1
$\begingroup$

I am reading the paper "A Semidefinite Optimization Approach to Quadratic Fractional Optimization with a Strictly Constraints" by Maziar Salahi & Saeed Fallahi.

I this paper, they tried to prove that if the Slater condition holds for the primal SDP problem: \begin{equation*} \begin{aligned} \min_{X} \mathrm{tr}(C^\top X)\\ \text{s.t.}~\mathrm{tr}(A^\top X) = 1\\ \mathrm{tr}(B^\top X) \preceq 0 \\ X \succeq 0 \end{aligned} \end{equation*} as well as its dual problem: \begin{equation*} \begin{aligned} \max_{\lambda,\eta} \eta\\ \text{s.t.}~C^\top -\eta A^\top + \lambda B^\top = Z\\ \lambda\geq 0 \\ Z \succeq 0 \end{aligned} \end{equation*} then both problems attain their optimal values and the duality gap is zero.

Because trace is a linear function, in order to show the strong duality, I know one has to show the Slater condition holds for the primal problem.

My Question is: why should I also have to show the Slater condition holds for the dual problem?

$\endgroup$
2
$\begingroup$

If either the primal or the dual satisfies Slater's condition, strong duality holds. However, the problem for which Slater's condition holds can still be unbounded, so you cannot conclude that "both problems attain their optimal values". To show that the primal problem is bounded you could give a feasible point for the dual or vice versa. That is not the only way. Instead, you can conclude that the primal is bounded if $C$ is positive semidefinite.

$\endgroup$
4
  • $\begingroup$ Thank you very much for your replying, I was wondering, "If either the primal or the dual satisfies Slater's condition, strong duality holds." is only correct for LP problem? Because in most text books, they only require primal problem satisfies Slater's condition. $\endgroup$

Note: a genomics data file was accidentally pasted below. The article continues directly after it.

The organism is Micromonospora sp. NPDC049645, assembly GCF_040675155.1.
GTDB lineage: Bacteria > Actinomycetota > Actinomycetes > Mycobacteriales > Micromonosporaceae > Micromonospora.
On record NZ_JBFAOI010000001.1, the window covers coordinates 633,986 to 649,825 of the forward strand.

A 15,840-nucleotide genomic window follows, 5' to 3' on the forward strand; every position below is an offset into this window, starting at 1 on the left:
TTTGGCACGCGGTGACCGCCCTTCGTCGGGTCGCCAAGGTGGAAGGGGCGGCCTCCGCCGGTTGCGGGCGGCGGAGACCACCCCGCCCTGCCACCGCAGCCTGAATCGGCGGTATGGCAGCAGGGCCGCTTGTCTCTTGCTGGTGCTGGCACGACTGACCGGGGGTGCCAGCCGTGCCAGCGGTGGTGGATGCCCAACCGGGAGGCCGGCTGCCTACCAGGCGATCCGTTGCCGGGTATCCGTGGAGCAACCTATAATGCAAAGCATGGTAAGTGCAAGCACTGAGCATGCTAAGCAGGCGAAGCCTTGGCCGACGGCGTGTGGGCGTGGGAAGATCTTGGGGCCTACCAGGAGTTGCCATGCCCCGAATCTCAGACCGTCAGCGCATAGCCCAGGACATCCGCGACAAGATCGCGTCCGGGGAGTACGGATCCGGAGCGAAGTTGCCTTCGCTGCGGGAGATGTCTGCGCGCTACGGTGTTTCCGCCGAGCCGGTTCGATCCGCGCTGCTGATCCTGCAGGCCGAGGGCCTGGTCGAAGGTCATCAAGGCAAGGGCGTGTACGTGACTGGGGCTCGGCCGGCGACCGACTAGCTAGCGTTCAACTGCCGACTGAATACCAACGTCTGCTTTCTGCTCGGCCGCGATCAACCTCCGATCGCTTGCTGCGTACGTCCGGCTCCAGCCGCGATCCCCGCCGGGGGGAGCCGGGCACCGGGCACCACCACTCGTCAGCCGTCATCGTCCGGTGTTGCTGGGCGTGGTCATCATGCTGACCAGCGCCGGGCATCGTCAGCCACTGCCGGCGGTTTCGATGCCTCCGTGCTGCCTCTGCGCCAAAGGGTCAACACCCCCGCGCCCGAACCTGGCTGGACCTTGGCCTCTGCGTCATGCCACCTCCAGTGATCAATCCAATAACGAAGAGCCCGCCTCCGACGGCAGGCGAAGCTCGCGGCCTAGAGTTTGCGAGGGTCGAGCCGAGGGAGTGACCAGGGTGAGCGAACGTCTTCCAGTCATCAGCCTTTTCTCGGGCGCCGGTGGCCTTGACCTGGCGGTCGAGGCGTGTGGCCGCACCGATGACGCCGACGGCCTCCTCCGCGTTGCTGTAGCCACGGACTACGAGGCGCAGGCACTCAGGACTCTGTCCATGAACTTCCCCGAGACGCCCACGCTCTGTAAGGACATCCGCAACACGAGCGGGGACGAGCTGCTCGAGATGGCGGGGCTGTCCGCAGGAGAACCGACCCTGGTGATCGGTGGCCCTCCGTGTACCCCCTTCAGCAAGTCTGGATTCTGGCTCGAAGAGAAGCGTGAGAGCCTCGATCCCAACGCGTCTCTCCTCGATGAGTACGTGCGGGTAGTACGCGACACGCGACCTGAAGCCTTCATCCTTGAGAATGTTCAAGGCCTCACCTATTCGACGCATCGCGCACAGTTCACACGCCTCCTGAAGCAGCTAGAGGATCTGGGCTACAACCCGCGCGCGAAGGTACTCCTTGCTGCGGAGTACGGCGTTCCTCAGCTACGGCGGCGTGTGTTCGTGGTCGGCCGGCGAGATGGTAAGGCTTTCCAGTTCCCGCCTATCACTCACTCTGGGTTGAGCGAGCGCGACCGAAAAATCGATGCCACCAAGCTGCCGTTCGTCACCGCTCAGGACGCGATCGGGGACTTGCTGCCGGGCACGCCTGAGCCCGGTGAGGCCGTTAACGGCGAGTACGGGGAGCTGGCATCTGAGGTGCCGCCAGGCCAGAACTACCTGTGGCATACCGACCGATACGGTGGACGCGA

– Stephen Ge
    Feb 5 at 4:02
  • 1
    $\begingroup$ @StephenGe it is correct for any convex problem. If the primal problem is closed, it is the dual of the dual problem, so you could apply the text book argument problem to the dual, by treating it as the primal. $\endgroup$
    – LinAlg
    Feb 5 at 14:39
  • $\begingroup$ Thank you again, LinAlg! I was wondering, is there any recommended text books or websites about how to prove this "dual of dual is primal" statement? $\endgroup$
    – Stephen Ge
    Feb 6 at 15:33
  • $\begingroup$ @StephenGe I quickly checked, and surprisingly most textbooks only show it for specific problems. You could check out this answer though. $\endgroup$
    – LinAlg
    Feb 6 at 17:17

Your Answer

By clicking “Post Your Answer”, you agree to our terms of service, privacy policy and cookie policy

Not the answer you're looking for? Browse other questions tagged or ask your own question.